Curatorial / institutional expertise and their imprimatur are essential and we expect it to be rigorous, scholarly and above reproach, especially in this era where access to video and computers has changed art practice and the proliferation of ‘museums’ of contemporary art is increasing the demand for new work. Integrity is vital because the new technology allows everybody to have the magical ability to create and record descriptive images and so anybody is potentially a producer of art and any ‘thing’ can be used in the making of art. We need respected curators and their institutions to tell us what it is that is ‘authentic’ and why it is worthy of our precious time, for we can’t afford to see and understand everything in our finite lives. How do they do this? Well, things deemed worthy of attention are invited into the institution, contextualized into history through scholarship and labelled contemporary art. The other things are excluded and their status is downgraded. However, this has political and problematic consequences, for it is a form of censorship. A censorious approach we accept on condition it maintains its integrity.
Whilst some may argue it has always been this way, the curatorial role is now, more than ever, critical, because our trusted institutions provide a shortcut to the quality we expect and demand, even if it perplexes us. Therefore it needs to be regularly articulated that selected art is not a freedom of expression, and we should not hesitate to question the selection criteria of our art institutions, to assist in maintaining their good governance. The Crawford Open is a prime example, for paradoxically, it is not ‘open’. For how can it be? It is an exclusive selection by censors. But it is open to all – isn’t it?
Lets look at the maths. Morris and Juncosa selected 15 (+ 1) [ 3 ] artists for the exhibition. Peter Murray recently confirmed the selection took place in 1 day over an 8-hour period. Unlikely as it may seem, we will assume no breaks were taken, and calculate that the 750 [ 4 ] submissions, were assessed in 480 minutes or 28,800 seconds. Given that the artists could submit up to 3 artworks, the work under review could have been as high as 2250. However, let’s be conservative and estimate that on average the 750 artists submitted only two artworks each. This makes for 1500 art works to be evaluated. 28,800 divided by 1500 shows us that 19 seconds is the average time each artwork was viewed, and this figures leaves out scrutiny of the required artist’s statement and the one-page CV. 19 seconds to be understood critically (knowing that anything can be art), and then accepted or rejected. If you deduct time for changing the CDs, DVDs, it might be reasonable to reduce the evaluation time even further. In comparison it probably took you longer than 19 seconds to read this paragraph!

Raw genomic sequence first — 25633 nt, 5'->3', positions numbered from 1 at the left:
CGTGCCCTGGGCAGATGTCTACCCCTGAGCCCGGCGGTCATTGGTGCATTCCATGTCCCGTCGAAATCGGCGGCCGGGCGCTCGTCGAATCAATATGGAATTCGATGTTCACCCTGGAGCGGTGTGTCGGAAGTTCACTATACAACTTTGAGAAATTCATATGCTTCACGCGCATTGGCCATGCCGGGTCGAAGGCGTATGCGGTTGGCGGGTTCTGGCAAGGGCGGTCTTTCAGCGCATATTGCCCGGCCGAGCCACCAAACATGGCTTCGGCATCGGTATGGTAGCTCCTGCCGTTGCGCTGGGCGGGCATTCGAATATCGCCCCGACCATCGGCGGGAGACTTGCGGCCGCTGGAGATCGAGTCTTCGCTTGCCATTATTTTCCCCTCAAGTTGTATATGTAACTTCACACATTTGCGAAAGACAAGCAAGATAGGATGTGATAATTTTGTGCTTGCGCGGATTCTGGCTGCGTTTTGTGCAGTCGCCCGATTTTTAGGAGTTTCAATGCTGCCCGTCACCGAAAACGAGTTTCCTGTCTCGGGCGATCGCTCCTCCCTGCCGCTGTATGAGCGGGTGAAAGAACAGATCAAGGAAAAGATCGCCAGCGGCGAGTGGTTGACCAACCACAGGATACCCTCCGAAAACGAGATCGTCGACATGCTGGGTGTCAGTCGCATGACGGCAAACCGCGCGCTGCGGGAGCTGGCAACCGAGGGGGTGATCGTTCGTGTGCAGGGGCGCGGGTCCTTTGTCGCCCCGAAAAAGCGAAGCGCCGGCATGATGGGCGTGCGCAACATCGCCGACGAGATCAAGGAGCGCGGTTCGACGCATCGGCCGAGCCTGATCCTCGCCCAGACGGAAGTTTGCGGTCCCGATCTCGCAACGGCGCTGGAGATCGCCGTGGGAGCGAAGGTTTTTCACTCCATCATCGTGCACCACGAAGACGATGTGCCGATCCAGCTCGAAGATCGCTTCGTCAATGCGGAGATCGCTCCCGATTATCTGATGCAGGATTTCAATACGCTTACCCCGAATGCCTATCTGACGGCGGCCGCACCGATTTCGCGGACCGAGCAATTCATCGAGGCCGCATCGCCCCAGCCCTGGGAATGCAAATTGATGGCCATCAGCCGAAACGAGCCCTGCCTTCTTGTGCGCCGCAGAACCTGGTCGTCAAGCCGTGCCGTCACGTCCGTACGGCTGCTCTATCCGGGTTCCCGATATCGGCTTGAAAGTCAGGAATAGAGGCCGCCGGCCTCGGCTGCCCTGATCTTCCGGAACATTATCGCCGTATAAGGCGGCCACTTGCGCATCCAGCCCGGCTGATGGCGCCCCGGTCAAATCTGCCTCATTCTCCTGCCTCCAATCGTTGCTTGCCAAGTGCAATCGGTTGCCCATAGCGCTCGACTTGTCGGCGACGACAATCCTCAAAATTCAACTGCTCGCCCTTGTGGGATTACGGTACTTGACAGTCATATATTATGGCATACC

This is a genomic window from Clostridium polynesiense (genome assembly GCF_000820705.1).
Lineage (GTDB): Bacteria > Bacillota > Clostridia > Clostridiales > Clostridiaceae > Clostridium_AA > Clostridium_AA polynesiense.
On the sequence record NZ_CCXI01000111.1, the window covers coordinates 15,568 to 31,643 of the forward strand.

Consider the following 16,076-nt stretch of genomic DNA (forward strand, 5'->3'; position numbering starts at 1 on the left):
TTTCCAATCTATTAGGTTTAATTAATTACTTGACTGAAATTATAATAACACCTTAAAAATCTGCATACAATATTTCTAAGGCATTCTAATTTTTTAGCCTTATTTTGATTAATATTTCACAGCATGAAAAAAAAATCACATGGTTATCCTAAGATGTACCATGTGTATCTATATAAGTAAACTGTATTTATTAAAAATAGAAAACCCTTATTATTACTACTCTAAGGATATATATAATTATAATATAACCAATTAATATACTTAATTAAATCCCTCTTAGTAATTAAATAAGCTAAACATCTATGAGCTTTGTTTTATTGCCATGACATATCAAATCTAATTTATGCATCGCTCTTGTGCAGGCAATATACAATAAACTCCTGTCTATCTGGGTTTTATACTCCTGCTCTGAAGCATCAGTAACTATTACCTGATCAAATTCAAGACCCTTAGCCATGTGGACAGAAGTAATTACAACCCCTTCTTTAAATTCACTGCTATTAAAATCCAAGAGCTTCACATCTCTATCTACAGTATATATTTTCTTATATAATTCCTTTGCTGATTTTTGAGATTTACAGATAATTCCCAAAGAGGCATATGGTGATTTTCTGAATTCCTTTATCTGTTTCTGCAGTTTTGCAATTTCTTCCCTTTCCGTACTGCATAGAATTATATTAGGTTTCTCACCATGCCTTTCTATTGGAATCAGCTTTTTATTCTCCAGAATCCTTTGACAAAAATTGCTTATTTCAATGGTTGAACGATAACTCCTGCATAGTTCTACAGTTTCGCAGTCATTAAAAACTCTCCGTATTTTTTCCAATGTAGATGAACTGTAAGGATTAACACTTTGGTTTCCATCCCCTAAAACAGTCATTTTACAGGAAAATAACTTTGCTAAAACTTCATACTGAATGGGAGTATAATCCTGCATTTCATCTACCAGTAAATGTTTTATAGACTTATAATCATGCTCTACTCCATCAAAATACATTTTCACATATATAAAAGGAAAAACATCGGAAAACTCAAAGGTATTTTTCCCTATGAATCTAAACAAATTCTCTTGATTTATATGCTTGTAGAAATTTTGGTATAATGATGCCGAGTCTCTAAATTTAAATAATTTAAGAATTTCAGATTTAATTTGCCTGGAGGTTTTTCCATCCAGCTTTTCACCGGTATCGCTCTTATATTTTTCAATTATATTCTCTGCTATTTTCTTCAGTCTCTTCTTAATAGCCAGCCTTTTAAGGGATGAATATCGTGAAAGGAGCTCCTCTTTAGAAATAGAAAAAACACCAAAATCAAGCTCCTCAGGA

Currently ‘Video’ dominates contemporary art practice, as seen in the Biennales and museums of the world. The Crawford selection would seem to accurately reflect the medium’s dominance. A Google search will reveal that 9 out of the 15 selected artists (approx. two-thirds) utilise time-based ‘video art’ in their broader practice. You can also use Google to view some of the selected work already, like David Theobald’s Greensleeves, which runs for 5 minutes and 5 seconds; Michelle Deignan’s Red cheeks, a 9-minute-26-second video, and Mai Yamashita and Naoto Kobayashi’s selected Infinity movie which is listed as “4:37minutes” – is that 4 hours 37 minutes? If two thirds of the 1500 artworks were time-based ‘video’ pieces and were critiqued with a view to inclusion, it would seem necessary to actually watch them from beginning to end and, if they loop, then possibly more than once. Even if the last of the three selections was a mere 4 minutes 37 seconds, it becomes clear it was mathematically impossible for all the submissions to be viewed in their entirety. The maths doesn’t add up, and this raises the general question: does one need to watch video art to engage with it?